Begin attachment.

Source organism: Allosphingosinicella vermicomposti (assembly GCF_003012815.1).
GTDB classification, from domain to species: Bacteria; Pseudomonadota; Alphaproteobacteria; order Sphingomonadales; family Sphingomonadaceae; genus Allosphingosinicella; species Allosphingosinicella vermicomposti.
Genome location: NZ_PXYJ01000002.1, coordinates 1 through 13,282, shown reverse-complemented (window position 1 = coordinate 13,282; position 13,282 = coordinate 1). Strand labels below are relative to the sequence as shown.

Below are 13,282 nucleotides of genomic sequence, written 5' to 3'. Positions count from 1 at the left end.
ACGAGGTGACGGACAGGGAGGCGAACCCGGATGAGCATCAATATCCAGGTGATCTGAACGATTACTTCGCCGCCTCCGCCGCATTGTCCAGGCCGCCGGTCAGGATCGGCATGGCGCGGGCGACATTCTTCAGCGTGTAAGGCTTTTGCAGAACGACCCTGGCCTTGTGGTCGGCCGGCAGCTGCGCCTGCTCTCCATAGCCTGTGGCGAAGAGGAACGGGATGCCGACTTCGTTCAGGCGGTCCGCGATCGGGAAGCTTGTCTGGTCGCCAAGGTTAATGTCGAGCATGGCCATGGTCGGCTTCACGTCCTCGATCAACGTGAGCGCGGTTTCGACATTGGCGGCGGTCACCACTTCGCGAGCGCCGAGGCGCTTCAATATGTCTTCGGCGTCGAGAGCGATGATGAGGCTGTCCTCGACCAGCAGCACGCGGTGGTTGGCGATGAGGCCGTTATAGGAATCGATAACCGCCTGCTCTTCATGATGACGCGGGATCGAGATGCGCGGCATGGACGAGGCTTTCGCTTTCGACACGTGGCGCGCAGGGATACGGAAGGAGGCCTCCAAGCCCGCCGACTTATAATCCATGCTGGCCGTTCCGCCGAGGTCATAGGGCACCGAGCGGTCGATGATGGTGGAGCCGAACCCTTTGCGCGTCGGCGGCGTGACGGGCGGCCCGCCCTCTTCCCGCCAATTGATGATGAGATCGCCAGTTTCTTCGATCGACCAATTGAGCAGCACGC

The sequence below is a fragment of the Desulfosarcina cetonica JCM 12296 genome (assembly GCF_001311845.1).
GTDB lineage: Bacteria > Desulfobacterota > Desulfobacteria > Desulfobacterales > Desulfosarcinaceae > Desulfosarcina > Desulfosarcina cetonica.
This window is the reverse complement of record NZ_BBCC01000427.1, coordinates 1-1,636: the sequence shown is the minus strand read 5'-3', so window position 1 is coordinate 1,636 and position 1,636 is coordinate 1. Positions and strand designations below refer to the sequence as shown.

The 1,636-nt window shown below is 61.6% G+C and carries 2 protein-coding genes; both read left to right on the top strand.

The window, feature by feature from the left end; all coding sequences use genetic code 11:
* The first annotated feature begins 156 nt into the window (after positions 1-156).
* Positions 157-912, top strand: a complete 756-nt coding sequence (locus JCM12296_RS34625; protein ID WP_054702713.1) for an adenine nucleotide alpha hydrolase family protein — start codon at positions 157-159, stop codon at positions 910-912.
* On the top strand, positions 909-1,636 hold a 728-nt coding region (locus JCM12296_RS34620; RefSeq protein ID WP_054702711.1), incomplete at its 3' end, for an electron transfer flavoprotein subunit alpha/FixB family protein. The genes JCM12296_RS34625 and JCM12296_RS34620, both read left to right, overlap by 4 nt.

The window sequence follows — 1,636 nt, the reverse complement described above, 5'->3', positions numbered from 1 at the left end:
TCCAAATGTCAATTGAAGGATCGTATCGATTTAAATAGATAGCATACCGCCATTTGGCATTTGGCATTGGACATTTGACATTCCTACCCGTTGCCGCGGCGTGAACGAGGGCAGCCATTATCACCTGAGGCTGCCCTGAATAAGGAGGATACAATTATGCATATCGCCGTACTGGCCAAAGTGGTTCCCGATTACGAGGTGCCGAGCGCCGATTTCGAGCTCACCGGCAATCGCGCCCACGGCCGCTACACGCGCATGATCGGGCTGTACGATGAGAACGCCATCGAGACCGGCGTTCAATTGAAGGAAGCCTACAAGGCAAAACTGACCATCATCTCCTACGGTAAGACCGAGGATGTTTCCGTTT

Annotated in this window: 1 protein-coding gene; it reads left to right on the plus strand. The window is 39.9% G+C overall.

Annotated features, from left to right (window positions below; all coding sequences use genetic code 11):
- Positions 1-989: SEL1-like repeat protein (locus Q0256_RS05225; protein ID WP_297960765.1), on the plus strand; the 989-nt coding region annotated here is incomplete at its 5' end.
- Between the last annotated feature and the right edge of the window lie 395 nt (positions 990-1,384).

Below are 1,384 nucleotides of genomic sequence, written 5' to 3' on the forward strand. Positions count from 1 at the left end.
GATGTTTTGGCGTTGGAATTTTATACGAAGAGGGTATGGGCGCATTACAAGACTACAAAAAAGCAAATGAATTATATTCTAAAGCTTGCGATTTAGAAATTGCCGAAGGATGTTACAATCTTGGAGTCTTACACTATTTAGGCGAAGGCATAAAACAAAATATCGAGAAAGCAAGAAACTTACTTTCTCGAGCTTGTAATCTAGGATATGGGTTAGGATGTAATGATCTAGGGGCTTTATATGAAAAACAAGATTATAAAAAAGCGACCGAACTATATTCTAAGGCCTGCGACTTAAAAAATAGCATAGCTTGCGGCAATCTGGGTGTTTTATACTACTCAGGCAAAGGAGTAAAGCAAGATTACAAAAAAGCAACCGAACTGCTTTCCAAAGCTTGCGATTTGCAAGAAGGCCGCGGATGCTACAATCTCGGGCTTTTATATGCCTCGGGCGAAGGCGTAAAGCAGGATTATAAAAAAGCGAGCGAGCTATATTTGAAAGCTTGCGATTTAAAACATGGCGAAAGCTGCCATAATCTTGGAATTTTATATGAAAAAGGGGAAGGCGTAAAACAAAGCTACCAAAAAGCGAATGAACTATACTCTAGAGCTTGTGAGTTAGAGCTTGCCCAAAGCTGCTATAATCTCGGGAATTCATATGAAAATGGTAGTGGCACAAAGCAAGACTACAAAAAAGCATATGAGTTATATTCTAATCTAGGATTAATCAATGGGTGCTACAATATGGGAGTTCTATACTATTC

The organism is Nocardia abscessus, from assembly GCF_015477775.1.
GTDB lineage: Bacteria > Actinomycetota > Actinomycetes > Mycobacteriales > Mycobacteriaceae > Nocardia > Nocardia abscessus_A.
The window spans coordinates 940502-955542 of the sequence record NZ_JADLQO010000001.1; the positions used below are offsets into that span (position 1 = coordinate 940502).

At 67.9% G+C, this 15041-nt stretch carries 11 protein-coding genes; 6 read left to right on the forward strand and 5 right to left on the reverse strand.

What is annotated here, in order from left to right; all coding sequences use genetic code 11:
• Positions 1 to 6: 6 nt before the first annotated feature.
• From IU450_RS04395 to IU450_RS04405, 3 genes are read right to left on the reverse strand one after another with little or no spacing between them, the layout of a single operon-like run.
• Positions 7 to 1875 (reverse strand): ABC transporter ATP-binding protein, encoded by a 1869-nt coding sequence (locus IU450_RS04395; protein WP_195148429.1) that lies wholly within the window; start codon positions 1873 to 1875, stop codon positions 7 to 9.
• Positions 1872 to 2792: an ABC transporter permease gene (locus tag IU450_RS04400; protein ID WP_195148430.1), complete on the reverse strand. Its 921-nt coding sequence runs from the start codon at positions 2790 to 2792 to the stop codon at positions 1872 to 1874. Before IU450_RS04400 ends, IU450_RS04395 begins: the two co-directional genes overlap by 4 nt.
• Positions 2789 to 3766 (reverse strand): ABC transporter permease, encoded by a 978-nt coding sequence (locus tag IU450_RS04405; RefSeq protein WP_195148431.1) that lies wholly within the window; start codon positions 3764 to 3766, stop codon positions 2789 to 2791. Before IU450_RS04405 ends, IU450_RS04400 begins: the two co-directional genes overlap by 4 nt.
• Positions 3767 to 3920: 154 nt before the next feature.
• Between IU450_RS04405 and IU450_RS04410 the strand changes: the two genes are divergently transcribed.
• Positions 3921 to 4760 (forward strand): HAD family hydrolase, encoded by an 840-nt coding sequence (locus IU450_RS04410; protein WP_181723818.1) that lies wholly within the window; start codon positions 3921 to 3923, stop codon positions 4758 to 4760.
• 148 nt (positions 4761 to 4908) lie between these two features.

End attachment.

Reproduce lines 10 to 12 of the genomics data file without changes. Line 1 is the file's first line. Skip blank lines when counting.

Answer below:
The window, feature by feature from the left end; all coding sequences use genetic code 11:
* The first annotated feature begins 156 nt into the window (after positions 1-156).
* Positions 157-912, top strand: a complete 756-nt coding sequence (locus JCM12296_RS34625; protein ID WP_054702713.1) for an adenine nucleotide alpha hydrolase family protein — start codon at positions 157-159, stop codon at positions 910-912.